In recent years, the use of columns in the design of public spaces such as plazas and hotel atriums has shown their wide range of uses. Columns can be a part of the structure in a load-bearing or weight-bearing capacity or purely decorative, and the types of materials from which they can be made are practically endless. The styles available, too, are too many to describe, ranging from stock traditional Roman or Greek columns to specially customized designs that you create. With these three column components, you can create an infinite number of columns to suit an infinite number of needs. You're limited only by your imagination as almost anything you come up with can be made by a good manufacturer.
The word "porch" is derived from the Greek "portico," which means a columned entry to a temple. So it is an appropriate acknowledgment of history that porches remain one of the most popular places for columns, whether they are incorporated into the porch railing or stand alone. Porch columns are available today in a number of designs that help define the front of the house. The more elaborate choice might be a fluted porch column with decorative rings at the top and base, following one of the Roman styles. Round porch columns are made that provide two architectural design choices. Tapered round columns provide a formal touch. Traditional round columns bring elegance as well. Square columns are reminiscent of America's rural tradition. Porch columns today are manufactured from both wood and synthetics. Fiberglass porch columns have become a popular architectural alternative to wood because they require little maintenance: fiberglass porch columns won't crack, peel or warp.
A number of exterior uses for columns are also prominent in today's architectural stylings. For example, a column makes a great base for a garden birdbath or sun dial. Custom sizes can be made from almost any material to create a staggered look or uniform appearance for repeat pieces or complementary ones, as you prefer. Columns can be used as seats in a garden. Wide bases can be used as a table and smaller bases can be used as side tables. Another interesting exterior use: stepping stones or stairs up to an elevated area or a deck. Columns also work well as fence posts for decks or around the yard. A grand choice would be a walkway or driveway up to the house with columns on each side. Whether covered or uncovered, this creates quite a first impression, adding formality to the look and a great deal of value to the home.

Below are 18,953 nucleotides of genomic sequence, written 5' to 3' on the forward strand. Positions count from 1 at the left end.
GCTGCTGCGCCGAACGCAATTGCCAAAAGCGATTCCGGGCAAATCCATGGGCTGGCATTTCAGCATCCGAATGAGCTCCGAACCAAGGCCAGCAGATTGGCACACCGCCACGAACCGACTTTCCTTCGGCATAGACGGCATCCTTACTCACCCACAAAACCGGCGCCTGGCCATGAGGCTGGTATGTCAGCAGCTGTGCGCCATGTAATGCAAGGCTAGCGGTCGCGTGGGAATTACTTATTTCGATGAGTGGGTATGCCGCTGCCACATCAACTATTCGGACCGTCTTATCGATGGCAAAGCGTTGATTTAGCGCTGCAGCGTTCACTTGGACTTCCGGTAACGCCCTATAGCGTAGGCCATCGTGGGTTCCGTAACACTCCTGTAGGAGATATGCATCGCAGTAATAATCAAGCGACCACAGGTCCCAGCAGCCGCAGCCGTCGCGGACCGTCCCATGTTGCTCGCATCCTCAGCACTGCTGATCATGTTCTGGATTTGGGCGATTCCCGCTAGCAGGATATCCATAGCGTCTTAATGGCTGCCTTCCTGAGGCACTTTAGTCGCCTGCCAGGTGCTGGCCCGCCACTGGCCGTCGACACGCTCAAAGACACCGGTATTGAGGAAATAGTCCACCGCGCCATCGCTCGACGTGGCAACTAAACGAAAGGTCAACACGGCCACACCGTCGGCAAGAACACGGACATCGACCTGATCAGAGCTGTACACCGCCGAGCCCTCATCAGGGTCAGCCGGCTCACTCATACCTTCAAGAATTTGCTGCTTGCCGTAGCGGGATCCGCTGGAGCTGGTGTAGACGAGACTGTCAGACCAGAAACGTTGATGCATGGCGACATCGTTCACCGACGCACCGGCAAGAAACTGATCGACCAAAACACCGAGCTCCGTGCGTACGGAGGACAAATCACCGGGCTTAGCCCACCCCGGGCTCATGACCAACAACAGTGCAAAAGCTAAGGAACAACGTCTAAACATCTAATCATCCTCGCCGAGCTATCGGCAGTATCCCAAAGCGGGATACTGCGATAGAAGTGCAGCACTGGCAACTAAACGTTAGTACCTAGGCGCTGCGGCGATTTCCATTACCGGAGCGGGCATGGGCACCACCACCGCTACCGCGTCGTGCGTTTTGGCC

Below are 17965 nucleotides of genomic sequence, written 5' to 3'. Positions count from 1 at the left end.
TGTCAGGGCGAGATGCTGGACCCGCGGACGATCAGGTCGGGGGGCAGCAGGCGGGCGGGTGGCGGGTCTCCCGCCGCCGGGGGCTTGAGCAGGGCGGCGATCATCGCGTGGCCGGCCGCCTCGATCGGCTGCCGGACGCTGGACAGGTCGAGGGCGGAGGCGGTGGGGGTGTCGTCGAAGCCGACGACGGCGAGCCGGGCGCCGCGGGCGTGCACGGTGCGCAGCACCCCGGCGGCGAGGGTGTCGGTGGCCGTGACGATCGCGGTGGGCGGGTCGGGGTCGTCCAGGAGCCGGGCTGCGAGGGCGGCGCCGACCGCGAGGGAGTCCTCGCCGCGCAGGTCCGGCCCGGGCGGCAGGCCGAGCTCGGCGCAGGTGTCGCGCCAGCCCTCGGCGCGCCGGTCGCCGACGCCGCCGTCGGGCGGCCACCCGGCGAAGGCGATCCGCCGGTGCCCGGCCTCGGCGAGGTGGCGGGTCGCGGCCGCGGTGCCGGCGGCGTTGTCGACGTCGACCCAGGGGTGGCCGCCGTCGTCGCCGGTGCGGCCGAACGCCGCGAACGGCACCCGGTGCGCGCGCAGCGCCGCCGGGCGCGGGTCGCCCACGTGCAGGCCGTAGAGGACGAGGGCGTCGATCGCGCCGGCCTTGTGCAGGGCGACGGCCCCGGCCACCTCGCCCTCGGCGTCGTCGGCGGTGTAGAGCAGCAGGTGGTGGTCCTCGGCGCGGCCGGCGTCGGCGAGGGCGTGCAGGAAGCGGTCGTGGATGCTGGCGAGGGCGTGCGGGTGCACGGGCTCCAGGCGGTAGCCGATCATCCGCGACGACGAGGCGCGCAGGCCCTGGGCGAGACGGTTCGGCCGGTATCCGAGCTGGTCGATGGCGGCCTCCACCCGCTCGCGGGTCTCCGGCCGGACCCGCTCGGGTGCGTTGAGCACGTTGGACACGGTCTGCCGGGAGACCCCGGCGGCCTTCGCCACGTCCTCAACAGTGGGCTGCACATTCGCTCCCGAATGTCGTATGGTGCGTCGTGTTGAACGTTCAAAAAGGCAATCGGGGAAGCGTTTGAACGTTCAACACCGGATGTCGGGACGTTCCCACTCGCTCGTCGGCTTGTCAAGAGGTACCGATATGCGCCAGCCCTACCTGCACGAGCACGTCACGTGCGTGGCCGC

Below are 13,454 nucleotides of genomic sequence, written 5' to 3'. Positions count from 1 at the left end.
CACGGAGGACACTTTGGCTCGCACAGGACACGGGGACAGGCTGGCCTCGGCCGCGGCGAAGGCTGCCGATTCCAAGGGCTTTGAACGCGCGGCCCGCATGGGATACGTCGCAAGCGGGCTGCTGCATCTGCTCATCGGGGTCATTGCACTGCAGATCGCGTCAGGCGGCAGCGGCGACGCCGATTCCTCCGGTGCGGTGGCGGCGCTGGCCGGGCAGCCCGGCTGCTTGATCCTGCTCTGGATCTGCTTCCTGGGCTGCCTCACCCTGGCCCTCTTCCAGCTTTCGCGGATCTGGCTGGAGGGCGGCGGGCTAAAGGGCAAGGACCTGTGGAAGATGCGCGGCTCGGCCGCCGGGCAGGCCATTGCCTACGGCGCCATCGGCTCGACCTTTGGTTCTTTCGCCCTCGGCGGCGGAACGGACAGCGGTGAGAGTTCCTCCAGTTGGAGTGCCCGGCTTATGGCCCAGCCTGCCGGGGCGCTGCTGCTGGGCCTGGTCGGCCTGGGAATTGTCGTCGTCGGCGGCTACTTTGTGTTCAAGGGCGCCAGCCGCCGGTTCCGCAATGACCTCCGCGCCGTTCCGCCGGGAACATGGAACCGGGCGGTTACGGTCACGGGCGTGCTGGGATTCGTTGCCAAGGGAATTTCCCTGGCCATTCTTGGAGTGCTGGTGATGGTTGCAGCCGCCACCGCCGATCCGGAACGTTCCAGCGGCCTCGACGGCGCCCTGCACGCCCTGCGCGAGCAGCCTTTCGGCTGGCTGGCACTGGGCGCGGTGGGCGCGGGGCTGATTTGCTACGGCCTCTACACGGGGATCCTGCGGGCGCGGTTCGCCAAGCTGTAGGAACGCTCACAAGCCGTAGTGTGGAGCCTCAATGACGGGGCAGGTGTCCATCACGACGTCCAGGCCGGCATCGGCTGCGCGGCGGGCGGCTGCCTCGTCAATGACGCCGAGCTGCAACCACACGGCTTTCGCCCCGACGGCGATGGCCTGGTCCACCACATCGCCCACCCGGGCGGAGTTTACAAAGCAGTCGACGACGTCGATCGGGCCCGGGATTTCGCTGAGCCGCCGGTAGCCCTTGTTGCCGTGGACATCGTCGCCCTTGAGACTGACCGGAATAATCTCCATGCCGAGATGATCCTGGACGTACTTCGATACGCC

As new home design has turned to extensive use of wide open spaces, interior columns have become a significant architectural tool. Open floor plans usually incorporate kitchens and eating areas with dens. Architects will often provide breaks in these expanses by using interior columns incorporated with a slight change in elevation. A variation on this concept is a divider between kitchen and den area that has interior columns spaced across the open area above the divider. Columns are also often used to help define a dining area that is part of a living room. The use of interior columns with furnishings such as sideboards or opaque folding screens between them can frame off an area around the dining table without creating a separate room. These columns can also provide a load bearing function when necessary, serving a practical as well as a decorative purpose.
Depending on the interior decorator's motif, these columns may appear to be wood, marble or stone. In most cases however, decorative columns are made from fiberglass, perhaps some sort of fiberglass and stone composite, coated aluminum or pre-cast plaster. Decorative columns are by definition non load-bearing columns, and so can be made from whatever material is appropriate to match the surrounding decorative style and keep maintenance to a minimum.